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Tennessee head coach Phillip Fulmer and his wife, Vicky, wave to fans as they leave the field after Tennessee beat Vanderbilt 20-10 in 2008.

Phillip Fulmer has been linked to at least three college vacancies since being ousted as Tennessee's football coach in 2008, but he couldn't bring himself to pursue any of them seriously.

"I have talked to some people along the way," Fulmer said Wednesday, "and my feeling at this particular point is that we had an unbelievably great run at Tennessee, and I truly believe we would have been right back on track if it had just been left alone. To go and try to do something like that again at a school that has had its struggles isn't something that appeals to me a whole lot.

"I was interested in listening, but when it came right down to it, Tennessee is my home. My family is here, and my grandchildren are here."

Fulmer led the Volunteers to a 152-52 record from 1992 to '08 and guided them to the '98 national championship, which was the program's first since 1951. Tennessee made five trips to the Southeastern Conference title game in an 11-season stretch, but he also endured two losing records in his final four years.

He was linked to the Louisville opening after the 2009 season, the Connecticut opening after the 2010 season and the Kansas opening after this past season.

Now 61 with a fifth grandchild expected in June, Fulmer is a partner at NorthShore Management, a holding company in Knoxville that was founded by former Vols long-snapper Mike West. He will be speaking this weekend to residents and special guests at Garden Plaza of Greenbrier Cove.

"The longer you're doing something else, the more comfortable you get with it," Fulmer said. "I am certainly enjoying what I am doing and who I am doing it with, and it's rewarding from the standpoint that you have more time in terms of a normal life. I still miss football and the highs and the lows that come with it, but my family and I have adjusted, and we're all doing fine."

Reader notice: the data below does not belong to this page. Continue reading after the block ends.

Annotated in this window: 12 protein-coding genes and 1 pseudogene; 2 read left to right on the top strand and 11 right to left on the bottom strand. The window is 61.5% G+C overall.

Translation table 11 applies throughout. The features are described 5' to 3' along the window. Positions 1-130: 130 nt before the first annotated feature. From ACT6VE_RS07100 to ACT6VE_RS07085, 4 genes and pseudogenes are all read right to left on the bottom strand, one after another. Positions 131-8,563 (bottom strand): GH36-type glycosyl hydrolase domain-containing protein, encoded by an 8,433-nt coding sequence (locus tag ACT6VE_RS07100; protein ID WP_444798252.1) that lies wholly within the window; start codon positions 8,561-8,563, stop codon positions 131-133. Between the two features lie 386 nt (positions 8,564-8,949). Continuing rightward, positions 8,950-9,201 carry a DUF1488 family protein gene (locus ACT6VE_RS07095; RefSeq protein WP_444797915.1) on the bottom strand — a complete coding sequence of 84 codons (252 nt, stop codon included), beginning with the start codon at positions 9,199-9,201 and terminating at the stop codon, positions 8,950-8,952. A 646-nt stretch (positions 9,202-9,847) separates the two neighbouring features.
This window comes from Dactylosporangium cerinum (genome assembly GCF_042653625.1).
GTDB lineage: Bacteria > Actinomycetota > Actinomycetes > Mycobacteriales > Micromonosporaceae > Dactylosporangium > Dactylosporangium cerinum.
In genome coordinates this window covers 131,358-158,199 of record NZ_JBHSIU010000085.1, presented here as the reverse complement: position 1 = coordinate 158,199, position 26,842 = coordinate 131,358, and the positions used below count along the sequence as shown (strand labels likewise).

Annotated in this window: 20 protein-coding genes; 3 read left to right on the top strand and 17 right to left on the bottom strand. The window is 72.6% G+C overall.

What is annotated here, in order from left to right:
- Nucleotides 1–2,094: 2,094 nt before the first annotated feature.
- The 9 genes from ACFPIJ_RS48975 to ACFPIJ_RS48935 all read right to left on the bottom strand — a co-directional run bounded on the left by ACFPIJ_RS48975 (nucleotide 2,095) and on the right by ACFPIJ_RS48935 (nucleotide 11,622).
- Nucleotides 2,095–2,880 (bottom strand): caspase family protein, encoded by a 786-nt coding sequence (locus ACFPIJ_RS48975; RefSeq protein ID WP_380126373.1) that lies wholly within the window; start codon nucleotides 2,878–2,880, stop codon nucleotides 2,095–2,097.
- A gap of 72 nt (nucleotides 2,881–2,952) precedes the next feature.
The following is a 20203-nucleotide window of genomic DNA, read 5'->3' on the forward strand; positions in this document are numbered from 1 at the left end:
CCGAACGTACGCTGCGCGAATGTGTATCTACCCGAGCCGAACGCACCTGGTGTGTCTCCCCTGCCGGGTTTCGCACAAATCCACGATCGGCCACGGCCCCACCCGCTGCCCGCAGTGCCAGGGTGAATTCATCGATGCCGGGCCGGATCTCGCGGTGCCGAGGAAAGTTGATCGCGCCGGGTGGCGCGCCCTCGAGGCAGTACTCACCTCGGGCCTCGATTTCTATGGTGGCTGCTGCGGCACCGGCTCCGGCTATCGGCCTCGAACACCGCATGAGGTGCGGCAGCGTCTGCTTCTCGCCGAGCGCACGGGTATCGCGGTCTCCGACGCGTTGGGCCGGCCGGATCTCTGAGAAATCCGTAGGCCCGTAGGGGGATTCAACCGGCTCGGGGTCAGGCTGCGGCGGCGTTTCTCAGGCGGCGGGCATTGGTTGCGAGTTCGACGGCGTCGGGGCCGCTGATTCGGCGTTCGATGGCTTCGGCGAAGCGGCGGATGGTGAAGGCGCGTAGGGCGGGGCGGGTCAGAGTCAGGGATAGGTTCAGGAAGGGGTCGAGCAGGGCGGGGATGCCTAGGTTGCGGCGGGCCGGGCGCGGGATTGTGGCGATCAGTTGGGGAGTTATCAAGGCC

Fulmer attended only a couple of Tennessee games during the 2009-10 seasons because of his involvement as an analyst with CBS Sports, but he went to most of the home games last year. He said he has a good relationship with current coach Derek Dooley, something he didn't have with Lane Kiffin in '09, and he doesn't go to games to critique anything.

The Vols went 5-7 in Fulmer's final year and are 18-20 in the three seasons since.

"These last few years haven't been fun for anybody to watch," said Fulmer, a former Vols offensive lineman who spent more than a decade as an assistant to Johnny Majors. "Derek is in a place where he has to prove himself, and I think he's working really hard to do that. The proof will be in the pudding when it's all said and done."

Though his speeches remain filled with the importance of character and decision-making, Fulmer is no longer dealing with an 18-year-old seeking his manhood but often CEOs trying to take their $500 million-a-year business to $1 billion. The Garden Plaza, located near the Collegedale library, is a new independent living facility supporting active lifestyles for those 55 and older.

"We know that Coach Fulmer is very community minded, with a special focus on the elderly," said Garden Plaza general manager Dan Bohler. "It will be a thrill to have him here talking about leadership and teamwork and reinforcing the characteristics that help our parents and grandparents make important lifestyle choices after retirement."

It would have to be the perfect opportunity for Fulmer to get back into coaching, and he isn't "putting a lid on it totally." He said there have been opportunities as an NFL offensive line coach or even as an NFL offensive coordinator, but that hasn't been what he's wanted to do.

Fulmer maintains he will never say never, but he certainly sounds like a coach who has finished his career 100 games above .500.

"I'm happy and comfortable, and everybody who basically had anything to do with me leaving is gone," he said. "I'm at peace with what I'm doing."